Interpreting the above provisions, the Bombay High Court had held that the nomination would have the effect of a testamentary disposition itself, and the nominee's position would be superior to even a testamentary disposition.

Division Bench overrules the Kokate Case:

The decision in the Kokate case was much criticized and was again considered by another single judge of the Bombay High Court, in Jayanand Jayant Salgaonkar vs Jayashree Jayant Salgaonkar2, wherein it was held that the view taken in the Kokate Case is per incuriam, and that nominations under Sections 109A and 109B of CA 1956 and Bye-Law 9.11 of DA 1996 cannot displace the law of succession or open a third line of succession.  Since, this order was passed by a single judge, appeals were placed before the Hon'ble Chief Justice of the Bombay High Court for referral of this issue to a larger/division bench.

Accordingly, the appeals were taken up for final disposal by the Division Bench of the Bombay High Court in Shakti Yezdani and Ors. Vs. Jayanand Jayant Salgaonkar and Ors.3 ("Salgaonkar Case"), where the Division Bench, on December 1, 2016, finally put the question of correctness of the view in the Kokate Case at rest.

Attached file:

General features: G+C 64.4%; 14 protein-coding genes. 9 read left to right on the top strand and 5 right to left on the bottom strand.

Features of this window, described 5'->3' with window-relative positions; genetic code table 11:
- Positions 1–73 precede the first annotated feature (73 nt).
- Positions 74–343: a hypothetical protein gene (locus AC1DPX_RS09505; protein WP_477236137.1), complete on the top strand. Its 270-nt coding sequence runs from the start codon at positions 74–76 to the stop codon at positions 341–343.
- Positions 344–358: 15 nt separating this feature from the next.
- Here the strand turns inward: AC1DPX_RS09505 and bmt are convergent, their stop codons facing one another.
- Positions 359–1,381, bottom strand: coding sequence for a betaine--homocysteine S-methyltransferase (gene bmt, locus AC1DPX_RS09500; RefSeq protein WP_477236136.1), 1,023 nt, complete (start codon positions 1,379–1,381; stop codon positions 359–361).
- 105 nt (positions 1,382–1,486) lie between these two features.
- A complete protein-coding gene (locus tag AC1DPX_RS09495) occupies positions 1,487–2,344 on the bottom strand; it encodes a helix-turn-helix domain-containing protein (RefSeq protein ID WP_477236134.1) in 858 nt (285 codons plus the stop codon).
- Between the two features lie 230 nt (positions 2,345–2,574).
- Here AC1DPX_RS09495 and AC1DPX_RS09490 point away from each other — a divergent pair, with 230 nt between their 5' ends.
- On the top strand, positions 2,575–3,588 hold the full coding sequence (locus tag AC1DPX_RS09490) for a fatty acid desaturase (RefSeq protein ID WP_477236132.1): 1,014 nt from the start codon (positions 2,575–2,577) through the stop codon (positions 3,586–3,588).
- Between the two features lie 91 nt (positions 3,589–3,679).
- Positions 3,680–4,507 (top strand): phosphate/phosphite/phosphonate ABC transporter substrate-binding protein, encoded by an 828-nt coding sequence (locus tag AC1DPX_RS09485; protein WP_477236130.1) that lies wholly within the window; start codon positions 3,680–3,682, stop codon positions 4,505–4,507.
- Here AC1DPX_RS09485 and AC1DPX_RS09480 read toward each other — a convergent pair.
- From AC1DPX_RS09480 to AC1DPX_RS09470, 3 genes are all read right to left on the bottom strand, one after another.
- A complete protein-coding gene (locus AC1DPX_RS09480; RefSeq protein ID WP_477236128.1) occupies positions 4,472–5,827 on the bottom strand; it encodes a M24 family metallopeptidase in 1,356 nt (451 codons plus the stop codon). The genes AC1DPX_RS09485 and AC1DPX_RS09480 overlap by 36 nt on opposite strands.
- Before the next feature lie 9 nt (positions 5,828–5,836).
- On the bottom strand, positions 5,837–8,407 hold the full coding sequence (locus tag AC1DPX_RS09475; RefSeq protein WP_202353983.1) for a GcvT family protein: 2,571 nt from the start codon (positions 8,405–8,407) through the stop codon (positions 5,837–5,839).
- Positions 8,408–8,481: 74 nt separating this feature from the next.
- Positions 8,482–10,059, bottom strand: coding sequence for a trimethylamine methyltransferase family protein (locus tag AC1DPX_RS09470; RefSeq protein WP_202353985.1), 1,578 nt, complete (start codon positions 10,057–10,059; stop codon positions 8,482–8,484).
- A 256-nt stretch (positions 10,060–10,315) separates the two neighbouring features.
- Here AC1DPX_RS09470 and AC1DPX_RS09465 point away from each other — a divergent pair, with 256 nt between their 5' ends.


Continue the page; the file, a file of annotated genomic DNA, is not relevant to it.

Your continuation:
The Court referred to the provisions relating to nomination under various enactments, and various Supreme Court decisions where such provisions have been interpreted, to hold that:

"the nominee does not get absolute title to the property subject matter of the nomination. The reason is by its very nature, when a shareholder or a deposit holder or an insurance policy holder or a member of a Co-operative Society makes a nomination during his life time, he does not transfer his interest in favour of the nominee. It is always held that the nomination does not override the law in relation to testamentary or intestate succession. The provisions regarding nomination are made with a view to ensure that the estate or the rights of the deceased subject matter of the nomination are protected till the legal representatives of the deceased take appropriate steps....The object of the provisions of the Companies Act is not to either provide a mode of succession or to deal with succession. The object of the Section 109A is to ensure that the deceased shareholder is represented by someone as the value of the shares is subject to market forces....the provision is enacted to ensure that the commerce does not suffer due to delay on the part of the legal heirs in establishing their rights of succession and claiming the shares of a Company." [Emphasis Supplied]